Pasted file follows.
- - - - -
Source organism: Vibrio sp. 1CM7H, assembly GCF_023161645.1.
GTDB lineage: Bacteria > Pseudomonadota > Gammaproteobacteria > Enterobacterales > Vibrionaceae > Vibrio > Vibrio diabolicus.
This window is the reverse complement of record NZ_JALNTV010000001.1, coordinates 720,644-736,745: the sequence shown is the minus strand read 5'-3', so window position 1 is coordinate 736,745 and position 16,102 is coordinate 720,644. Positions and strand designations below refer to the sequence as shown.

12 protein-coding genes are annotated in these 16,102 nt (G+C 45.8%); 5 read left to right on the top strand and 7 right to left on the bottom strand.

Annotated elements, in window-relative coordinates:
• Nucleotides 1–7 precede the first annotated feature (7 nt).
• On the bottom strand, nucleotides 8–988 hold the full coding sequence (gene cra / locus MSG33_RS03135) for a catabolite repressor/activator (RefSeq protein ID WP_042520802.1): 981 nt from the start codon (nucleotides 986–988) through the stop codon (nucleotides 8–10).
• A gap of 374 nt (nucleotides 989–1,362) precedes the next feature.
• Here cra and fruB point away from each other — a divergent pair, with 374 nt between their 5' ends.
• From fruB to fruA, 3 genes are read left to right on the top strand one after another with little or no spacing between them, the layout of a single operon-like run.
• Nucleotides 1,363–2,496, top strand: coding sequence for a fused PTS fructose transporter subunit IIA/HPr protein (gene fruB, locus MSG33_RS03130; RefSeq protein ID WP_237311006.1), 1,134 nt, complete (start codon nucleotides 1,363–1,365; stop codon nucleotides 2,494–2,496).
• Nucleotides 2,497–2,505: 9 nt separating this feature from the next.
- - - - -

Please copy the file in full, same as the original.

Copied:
Source organism: Vibrio sp. 1CM7H, assembly GCF_023161645.1.
GTDB lineage: Bacteria > Pseudomonadota > Gammaproteobacteria > Enterobacterales > Vibrionaceae > Vibrio > Vibrio diabolicus.
This window is the reverse complement of record NZ_JALNTV010000001.1, coordinates 720,644-736,745: the sequence shown is the minus strand read 5'-3', so window position 1 is coordinate 736,745 and position 16,102 is coordinate 720,644. Positions and strand designations below refer to the sequence as shown.

12 protein-coding genes are annotated in these 16,102 nt (G+C 45.8%); 5 read left to right on the top strand and 7 right to left on the bottom strand.

Annotated elements, in window-relative coordinates:
• Nucleotides 1–7 precede the first annotated feature (7 nt).
• On the bottom strand, nucleotides 8–988 hold the full coding sequence (gene cra / locus MSG33_RS03135) for a catabolite repressor/activator (RefSeq protein ID WP_042520802.1): 981 nt from the start codon (nucleotides 986–988) through the stop codon (nucleotides 8–10).
• A gap of 374 nt (nucleotides 989–1,362) precedes the next feature.
• Here cra and fruB point away from each other — a divergent pair, with 374 nt between their 5' ends.
• From fruB to fruA, 3 genes are read left to right on the top strand one after another with little or no spacing between them, the layout of a single operon-like run.
• Nucleotides 1,363–2,496, top strand: coding sequence for a fused PTS fructose transporter subunit IIA/HPr protein (gene fruB, locus MSG33_RS03130; RefSeq protein ID WP_237311006.1), 1,134 nt, complete (start codon nucleotides 1,363–1,365; stop codon nucleotides 2,494–2,496).
• Nucleotides 2,497–2,505: 9 nt separating this feature from the next.